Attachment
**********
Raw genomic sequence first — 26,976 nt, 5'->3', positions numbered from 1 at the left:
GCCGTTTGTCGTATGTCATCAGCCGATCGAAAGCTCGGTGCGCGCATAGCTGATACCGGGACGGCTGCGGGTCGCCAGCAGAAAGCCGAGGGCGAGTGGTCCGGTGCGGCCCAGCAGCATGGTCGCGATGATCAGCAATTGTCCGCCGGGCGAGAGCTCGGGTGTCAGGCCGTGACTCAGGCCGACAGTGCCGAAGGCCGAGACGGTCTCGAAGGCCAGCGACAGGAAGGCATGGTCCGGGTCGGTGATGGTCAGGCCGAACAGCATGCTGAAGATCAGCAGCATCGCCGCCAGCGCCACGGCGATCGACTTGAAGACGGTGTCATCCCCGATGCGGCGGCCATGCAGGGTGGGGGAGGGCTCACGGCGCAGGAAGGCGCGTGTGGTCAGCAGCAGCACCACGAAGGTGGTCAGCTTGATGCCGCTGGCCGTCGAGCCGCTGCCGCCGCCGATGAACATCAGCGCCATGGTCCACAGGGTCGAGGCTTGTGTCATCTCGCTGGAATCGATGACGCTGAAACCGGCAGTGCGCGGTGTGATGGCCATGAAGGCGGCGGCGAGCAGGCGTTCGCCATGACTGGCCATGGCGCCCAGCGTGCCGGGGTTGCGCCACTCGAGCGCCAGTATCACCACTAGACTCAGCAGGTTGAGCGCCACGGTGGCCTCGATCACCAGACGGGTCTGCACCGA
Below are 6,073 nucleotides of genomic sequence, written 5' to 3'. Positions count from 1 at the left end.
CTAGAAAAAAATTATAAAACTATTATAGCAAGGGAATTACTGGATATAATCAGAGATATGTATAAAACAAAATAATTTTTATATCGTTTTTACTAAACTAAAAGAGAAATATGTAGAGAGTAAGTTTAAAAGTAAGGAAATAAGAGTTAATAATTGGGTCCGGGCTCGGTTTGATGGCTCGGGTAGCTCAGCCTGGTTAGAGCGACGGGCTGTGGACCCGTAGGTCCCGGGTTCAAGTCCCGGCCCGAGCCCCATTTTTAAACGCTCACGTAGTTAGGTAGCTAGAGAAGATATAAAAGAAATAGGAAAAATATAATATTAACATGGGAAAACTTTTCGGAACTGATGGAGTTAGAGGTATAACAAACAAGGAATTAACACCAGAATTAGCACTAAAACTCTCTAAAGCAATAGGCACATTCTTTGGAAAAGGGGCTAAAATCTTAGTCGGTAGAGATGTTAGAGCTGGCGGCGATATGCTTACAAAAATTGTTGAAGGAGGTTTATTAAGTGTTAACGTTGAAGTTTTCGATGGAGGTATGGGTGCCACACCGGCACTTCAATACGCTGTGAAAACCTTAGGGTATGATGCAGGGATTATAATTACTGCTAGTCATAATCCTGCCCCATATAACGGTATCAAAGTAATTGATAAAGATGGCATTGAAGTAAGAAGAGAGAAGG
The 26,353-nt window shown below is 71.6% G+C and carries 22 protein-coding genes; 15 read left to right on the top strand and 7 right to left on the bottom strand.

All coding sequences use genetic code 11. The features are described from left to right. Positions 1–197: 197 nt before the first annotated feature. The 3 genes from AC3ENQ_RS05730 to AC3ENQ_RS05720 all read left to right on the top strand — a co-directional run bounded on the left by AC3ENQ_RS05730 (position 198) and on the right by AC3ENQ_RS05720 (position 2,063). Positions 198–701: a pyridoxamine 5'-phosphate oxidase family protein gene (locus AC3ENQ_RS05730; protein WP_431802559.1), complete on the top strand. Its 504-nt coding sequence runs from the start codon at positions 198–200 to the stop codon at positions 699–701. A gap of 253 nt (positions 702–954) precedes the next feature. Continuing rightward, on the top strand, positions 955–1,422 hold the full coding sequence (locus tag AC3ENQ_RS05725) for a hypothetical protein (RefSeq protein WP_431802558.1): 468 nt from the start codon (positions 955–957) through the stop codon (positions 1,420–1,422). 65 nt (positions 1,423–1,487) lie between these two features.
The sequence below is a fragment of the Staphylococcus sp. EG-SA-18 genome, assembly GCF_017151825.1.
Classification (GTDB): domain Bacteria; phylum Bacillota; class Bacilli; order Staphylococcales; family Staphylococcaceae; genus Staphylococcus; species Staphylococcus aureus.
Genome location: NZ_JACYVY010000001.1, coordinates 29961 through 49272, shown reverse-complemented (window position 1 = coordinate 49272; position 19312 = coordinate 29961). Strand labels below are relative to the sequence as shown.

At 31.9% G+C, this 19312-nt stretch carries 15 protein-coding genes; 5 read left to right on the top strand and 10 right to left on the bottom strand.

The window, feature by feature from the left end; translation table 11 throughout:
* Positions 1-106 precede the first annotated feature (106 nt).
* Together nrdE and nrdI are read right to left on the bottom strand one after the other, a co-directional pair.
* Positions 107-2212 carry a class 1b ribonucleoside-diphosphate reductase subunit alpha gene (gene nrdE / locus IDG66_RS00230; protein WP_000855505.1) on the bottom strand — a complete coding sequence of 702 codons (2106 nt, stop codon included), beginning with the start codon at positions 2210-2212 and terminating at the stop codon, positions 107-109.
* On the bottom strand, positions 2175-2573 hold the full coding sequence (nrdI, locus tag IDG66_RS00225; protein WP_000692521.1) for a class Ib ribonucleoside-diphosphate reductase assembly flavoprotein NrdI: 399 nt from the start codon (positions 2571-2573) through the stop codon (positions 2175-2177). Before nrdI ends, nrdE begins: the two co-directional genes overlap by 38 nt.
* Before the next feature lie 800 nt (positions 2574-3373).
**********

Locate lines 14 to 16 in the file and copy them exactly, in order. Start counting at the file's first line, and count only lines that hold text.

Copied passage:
* Positions 107-2212 carry a class 1b ribonucleoside-diphosphate reductase subunit alpha gene (gene nrdE / locus IDG66_RS00230; protein WP_000855505.1) on the bottom strand — a complete coding sequence of 702 codons (2106 nt, stop codon included), beginning with the start codon at positions 2210-2212 and terminating at the stop codon, positions 107-109.
* On the bottom strand, positions 2175-2573 hold the full coding sequence (nrdI, locus tag IDG66_RS00225; protein WP_000692521.1) for a class Ib ribonucleoside-diphosphate reductase assembly flavoprotein NrdI: 399 nt from the start codon (positions 2571-2573) through the stop codon (positions 2175-2177). Before nrdI ends, nrdE begins: the two co-directional genes overlap by 38 nt.
* Before the next feature lie 800 nt (positions 2574-3373).